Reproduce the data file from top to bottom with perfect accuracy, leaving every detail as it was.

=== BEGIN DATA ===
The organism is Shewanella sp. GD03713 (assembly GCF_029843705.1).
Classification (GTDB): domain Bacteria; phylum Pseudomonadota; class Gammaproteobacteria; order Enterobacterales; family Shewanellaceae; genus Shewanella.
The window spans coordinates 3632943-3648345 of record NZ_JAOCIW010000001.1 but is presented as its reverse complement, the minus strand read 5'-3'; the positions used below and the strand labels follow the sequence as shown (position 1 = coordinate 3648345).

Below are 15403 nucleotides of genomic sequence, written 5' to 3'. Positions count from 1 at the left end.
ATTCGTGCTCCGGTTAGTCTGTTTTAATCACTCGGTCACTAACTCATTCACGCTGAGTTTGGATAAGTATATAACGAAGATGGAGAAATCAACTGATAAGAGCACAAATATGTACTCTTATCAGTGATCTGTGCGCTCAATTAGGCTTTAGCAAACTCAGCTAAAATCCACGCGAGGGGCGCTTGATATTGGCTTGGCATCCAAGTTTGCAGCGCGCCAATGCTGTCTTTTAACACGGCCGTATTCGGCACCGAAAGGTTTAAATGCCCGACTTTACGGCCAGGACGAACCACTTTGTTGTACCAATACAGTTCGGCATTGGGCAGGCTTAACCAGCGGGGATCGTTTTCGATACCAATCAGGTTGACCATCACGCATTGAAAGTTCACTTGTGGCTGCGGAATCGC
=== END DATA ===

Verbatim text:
The organism is Shewanella sp. GD03713 (assembly GCF_029843705.1).
Classification (GTDB): domain Bacteria; phylum Pseudomonadota; class Gammaproteobacteria; order Enterobacterales; family Shewanellaceae; genus Shewanella.
The window spans coordinates 3632943-3648345 of record NZ_JAOCIW010000001.1 but is presented as its reverse complement, the minus strand read 5'-3'; the positions used below and the strand labels follow the sequence as shown (position 1 = coordinate 3648345).

Below are 15403 nucleotides of genomic sequence, written 5' to 3'. Positions count from 1 at the left end.
ATTCGTGCTCCGGTTAGTCTGTTTTAATCACTCGGTCACTAACTCATTCACGCTGAGTTTGGATAAGTATATAACGAAGATGGAGAAATCAACTGATAAGAGCACAAATATGTACTCTTATCAGTGATCTGTGCGCTCAATTAGGCTTTAGCAAACTCAGCTAAAATCCACGCGAGGGGCGCTTGATATTGGCTTGGCATCCAAGTTTGCAGCGCGCCAATGCTGTCTTTTAACACGGCCGTATTCGGCACCGAAAGGTTTAAATGCCCGACTTTACGGCCAGGACGAACCACTTTGTTGTACCAATACAGTTCGGCATTGGGCAGGCTTAACCAGCGGGGATCGTTTTCGATACCAATCAGGTTGACCATCACGCATTGAAAGTTCACTTGTGGCTGCGGAATCGC